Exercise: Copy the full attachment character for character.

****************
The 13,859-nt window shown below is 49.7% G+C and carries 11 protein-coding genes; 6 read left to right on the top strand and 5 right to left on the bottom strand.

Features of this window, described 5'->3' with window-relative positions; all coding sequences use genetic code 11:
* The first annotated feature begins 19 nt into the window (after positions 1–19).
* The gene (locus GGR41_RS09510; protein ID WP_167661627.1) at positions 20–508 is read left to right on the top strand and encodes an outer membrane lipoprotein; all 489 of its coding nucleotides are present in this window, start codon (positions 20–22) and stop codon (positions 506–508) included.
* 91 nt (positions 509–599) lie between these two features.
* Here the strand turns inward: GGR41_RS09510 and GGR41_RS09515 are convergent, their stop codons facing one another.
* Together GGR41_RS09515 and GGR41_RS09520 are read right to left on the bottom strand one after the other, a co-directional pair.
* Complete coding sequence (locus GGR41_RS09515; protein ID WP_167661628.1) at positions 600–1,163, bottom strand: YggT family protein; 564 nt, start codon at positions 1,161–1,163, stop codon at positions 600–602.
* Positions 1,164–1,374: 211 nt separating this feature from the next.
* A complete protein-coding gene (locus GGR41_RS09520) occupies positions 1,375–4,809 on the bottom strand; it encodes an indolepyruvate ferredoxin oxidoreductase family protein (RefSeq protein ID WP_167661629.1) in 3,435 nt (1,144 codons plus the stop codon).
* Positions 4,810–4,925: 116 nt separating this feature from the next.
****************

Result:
The 13,859-nt window shown below is 49.7% G+C and carries 11 protein-coding genes; 6 read left to right on the top strand and 5 right to left on the bottom strand.

Features of this window, described 5'->3' with window-relative positions; all coding sequences use genetic code 11:
* The first annotated feature begins 19 nt into the window (after positions 1–19).
* The gene (locus GGR41_RS09510; protein ID WP_167661627.1) at positions 20–508 is read left to right on the top strand and encodes an outer membrane lipoprotein; all 489 of its coding nucleotides are present in this window, start codon (positions 20–22) and stop codon (positions 506–508) included.
* 91 nt (positions 509–599) lie between these two features.
* Here the strand turns inward: GGR41_RS09510 and GGR41_RS09515 are convergent, their stop codons facing one another.
* Together GGR41_RS09515 and GGR41_RS09520 are read right to left on the bottom strand one after the other, a co-directional pair.
* Complete coding sequence (locus GGR41_RS09515; protein ID WP_167661628.1) at positions 600–1,163, bottom strand: YggT family protein; 564 nt, start codon at positions 1,161–1,163, stop codon at positions 600–602.
* Positions 1,164–1,374: 211 nt separating this feature from the next.
* A complete protein-coding gene (locus GGR41_RS09520) occupies positions 1,375–4,809 on the bottom strand; it encodes an indolepyruvate ferredoxin oxidoreductase family protein (RefSeq protein ID WP_167661629.1) in 3,435 nt (1,144 codons plus the stop codon).
* Positions 4,810–4,925: 116 nt separating this feature from the next.